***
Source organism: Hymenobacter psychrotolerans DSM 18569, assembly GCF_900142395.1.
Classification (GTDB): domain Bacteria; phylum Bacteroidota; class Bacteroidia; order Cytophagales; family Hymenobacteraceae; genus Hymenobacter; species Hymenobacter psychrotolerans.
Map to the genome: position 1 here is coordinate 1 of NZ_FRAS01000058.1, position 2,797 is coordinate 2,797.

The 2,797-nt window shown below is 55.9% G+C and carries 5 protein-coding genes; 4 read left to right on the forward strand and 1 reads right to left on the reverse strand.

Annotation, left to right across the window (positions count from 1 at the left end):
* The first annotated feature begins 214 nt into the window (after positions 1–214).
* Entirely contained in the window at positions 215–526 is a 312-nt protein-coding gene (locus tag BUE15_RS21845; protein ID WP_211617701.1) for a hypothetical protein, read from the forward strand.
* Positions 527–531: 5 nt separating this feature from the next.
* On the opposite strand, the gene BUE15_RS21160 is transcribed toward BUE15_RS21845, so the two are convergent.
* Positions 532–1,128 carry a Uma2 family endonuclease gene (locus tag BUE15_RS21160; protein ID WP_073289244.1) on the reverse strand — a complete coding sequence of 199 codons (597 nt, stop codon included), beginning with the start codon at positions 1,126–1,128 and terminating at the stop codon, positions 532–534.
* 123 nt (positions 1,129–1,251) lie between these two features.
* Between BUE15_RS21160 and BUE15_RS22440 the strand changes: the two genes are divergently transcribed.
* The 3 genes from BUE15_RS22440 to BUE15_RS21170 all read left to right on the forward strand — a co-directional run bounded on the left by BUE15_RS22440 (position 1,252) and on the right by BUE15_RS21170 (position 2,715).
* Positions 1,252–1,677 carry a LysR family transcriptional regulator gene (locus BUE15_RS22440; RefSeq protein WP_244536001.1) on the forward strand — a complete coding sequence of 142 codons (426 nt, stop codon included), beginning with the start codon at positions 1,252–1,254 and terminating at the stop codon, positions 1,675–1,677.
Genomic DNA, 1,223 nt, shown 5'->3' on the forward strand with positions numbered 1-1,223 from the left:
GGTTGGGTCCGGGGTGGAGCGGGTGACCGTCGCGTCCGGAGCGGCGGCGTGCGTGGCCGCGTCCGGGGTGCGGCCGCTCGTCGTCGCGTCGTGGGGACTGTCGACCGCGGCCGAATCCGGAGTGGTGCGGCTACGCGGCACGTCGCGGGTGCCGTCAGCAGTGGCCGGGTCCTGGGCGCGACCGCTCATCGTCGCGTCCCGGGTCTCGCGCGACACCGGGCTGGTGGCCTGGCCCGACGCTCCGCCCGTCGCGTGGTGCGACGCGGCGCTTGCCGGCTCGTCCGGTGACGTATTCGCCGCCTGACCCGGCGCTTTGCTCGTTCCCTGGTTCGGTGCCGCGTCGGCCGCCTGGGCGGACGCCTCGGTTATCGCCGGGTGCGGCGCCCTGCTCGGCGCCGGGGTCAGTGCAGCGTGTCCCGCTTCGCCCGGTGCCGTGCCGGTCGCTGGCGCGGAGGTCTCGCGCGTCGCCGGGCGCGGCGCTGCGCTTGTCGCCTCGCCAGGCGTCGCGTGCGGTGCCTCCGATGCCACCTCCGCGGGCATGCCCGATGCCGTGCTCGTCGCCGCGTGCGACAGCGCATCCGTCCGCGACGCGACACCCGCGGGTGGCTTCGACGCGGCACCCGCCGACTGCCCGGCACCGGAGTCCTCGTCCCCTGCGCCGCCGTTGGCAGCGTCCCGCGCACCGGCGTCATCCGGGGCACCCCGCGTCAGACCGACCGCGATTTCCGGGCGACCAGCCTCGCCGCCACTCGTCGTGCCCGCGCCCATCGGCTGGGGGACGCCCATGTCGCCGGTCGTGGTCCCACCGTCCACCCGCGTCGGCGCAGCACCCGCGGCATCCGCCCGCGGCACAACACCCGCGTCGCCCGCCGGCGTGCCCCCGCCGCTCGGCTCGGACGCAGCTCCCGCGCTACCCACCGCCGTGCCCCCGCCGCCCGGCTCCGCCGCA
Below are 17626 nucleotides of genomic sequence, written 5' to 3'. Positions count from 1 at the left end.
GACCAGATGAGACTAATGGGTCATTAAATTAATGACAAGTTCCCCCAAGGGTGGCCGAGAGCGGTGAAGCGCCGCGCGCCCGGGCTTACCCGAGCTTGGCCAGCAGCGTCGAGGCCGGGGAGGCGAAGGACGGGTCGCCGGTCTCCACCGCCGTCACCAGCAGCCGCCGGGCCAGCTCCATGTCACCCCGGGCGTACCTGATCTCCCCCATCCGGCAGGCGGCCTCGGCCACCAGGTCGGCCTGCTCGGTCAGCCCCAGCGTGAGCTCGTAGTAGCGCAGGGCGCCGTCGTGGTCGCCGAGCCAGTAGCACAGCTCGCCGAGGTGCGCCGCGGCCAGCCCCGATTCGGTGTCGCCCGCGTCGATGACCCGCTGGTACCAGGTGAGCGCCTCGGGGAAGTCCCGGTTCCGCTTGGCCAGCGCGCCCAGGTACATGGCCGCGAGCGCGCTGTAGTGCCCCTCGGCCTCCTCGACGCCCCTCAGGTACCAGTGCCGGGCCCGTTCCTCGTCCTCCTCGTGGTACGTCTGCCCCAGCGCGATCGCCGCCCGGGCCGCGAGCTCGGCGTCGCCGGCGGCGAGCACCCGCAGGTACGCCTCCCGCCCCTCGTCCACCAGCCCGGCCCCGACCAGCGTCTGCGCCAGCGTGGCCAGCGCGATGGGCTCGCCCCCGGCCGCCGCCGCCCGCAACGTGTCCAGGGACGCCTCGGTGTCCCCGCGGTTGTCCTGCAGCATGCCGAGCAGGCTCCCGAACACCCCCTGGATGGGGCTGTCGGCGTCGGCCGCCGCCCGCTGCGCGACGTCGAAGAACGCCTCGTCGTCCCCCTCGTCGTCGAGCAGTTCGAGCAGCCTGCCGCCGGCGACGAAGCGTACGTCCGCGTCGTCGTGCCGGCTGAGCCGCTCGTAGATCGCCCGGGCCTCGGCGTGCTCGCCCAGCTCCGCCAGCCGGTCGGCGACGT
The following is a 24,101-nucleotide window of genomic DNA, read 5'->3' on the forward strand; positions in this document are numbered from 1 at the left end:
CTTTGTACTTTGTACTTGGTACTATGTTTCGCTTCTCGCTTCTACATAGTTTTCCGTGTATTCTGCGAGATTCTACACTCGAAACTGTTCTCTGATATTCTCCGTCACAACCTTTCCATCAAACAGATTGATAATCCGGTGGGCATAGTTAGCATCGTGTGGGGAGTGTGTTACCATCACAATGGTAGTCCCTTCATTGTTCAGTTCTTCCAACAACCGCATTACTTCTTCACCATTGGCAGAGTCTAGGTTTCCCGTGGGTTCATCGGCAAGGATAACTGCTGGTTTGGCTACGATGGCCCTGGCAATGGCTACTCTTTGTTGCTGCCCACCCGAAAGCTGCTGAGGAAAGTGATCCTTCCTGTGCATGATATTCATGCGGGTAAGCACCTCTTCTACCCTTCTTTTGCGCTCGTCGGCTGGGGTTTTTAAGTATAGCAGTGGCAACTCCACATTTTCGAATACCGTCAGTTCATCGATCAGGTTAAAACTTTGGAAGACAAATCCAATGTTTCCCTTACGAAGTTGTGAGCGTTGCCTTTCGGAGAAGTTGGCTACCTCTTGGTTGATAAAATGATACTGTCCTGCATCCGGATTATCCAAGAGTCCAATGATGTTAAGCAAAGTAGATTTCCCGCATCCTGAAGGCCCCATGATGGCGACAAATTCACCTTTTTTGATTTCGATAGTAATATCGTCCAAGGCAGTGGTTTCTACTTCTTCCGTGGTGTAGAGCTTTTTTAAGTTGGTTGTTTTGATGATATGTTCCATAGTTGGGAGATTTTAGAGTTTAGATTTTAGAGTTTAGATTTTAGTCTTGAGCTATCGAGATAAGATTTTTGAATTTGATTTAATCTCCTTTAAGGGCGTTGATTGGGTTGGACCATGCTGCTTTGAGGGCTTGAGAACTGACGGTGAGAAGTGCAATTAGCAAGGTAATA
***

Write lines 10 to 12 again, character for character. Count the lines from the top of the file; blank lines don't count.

* Positions 532–1,128 carry a Uma2 family endonuclease gene (locus tag BUE15_RS21160; protein ID WP_073289244.1) on the reverse strand — a complete coding sequence of 199 codons (597 nt, stop codon included), beginning with the start codon at positions 1,126–1,128 and terminating at the stop codon, positions 532–534.
* 123 nt (positions 1,129–1,251) lie between these two features.
* Between BUE15_RS21160 and BUE15_RS22440 the strand changes: the two genes are divergently transcribed.